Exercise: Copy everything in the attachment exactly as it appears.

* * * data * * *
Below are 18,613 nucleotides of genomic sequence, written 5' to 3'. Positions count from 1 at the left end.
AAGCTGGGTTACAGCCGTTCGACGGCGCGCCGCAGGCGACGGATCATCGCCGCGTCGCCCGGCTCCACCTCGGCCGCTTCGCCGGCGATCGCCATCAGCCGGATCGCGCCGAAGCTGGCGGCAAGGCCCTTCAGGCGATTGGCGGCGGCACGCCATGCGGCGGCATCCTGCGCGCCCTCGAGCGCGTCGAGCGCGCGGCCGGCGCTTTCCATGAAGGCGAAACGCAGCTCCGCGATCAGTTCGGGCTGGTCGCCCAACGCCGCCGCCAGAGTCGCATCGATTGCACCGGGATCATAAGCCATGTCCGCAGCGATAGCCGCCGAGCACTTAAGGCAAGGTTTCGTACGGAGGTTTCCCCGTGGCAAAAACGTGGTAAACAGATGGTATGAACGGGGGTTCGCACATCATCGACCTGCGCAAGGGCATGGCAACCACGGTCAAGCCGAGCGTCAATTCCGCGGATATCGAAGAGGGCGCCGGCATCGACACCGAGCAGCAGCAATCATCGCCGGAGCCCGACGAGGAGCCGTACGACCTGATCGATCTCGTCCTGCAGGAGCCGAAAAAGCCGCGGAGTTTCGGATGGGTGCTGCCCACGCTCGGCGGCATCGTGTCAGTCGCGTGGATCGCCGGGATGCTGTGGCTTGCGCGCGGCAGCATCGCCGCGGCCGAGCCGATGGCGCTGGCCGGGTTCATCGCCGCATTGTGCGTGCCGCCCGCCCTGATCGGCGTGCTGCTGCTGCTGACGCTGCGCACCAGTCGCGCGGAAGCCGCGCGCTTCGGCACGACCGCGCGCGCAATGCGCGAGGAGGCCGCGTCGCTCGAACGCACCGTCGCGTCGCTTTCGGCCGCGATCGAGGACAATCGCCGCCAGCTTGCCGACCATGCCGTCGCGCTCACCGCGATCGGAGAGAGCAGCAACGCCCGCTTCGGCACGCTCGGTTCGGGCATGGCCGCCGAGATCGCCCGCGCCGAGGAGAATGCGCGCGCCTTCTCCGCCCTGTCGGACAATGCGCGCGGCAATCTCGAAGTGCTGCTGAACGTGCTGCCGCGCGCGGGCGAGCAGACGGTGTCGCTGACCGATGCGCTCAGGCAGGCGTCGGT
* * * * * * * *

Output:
Below are 18,613 nucleotides of genomic sequence, written 5' to 3'. Positions count from 1 at the left end.
AAGCTGGGTTACAGCCGTTCGACGGCGCGCCGCAGGCGACGGATCATCGCCGCGTCGCCCGGCTCCACCTCGGCCGCTTCGCCGGCGATCGCCATCAGCCGGATCGCGCCGAAGCTGGCGGCAAGGCCCTTCAGGCGATTGGCGGCGGCACGCCATGCGGCGGCATCCTGCGCGCCCTCGAGCGCGTCGAGCGCGCGGCCGGCGCTTTCCATGAAGGCGAAACGCAGCTCCGCGATCAGTTCGGGCTGGTCGCCCAACGCCGCCGCCAGAGTCGCATCGATTGCACCGGGATCATAAGCCATGTCCGCAGCGATAGCCGCCGAGCACTTAAGGCAAGGTTTCGTACGGAGGTTTCCCCGTGGCAAAAACGTGGTAAACAGATGGTATGAACGGGGGTTCGCACATCATCGACCTGCGCAAGGGCATGGCAACCACGGTCAAGCCGAGCGTCAATTCCGCGGATATCGAAGAGGGCGCCGGCATCGACACCGAGCAGCAGCAATCATCGCCGGAGCCCGACGAGGAGCCGTACGACCTGATCGATCTCGTCCTGCAGGAGCCGAAAAAGCCGCGGAGTTTCGGATGGGTGCTGCCCACGCTCGGCGGCATCGTGTCAGTCGCGTGGATCGCCGGGATGCTGTGGCTTGCGCGCGGCAGCATCGCCGCGGCCGAGCCGATGGCGCTGGCCGGGTTCATCGCCGCATTGTGCGTGCCGCCCGCCCTGATCGGCGTGCTGCTGCTGCTGACGCTGCGCACCAGTCGCGCGGAAGCCGCGCGCTTCGGCACGACCGCGCGCGCAATGCGCGAGGAGGCCGCGTCGCTCGAACGCACCGTCGCGTCGCTTTCGGCCGCGATCGAGGACAATCGCCGCCAGCTTGCCGACCATGCCGTCGCGCTCACCGCGATCGGAGAGAGCAGCAACGCCCGCTTCGGCACGCTCGGTTCGGGCATGGCCGCCGAGATCGCCCGCGCCGAGGAGAATGCGCGCGCCTTCTCCGCCCTGTCGGACAATGCGCGCGGCAATCTCGAAGTGCTGCTGAACGTGCTGCCGCGCGCGGGCGAGCAGACGGTGTCGCTGACCGATGCGCTCAGGCAGGCGTCGGT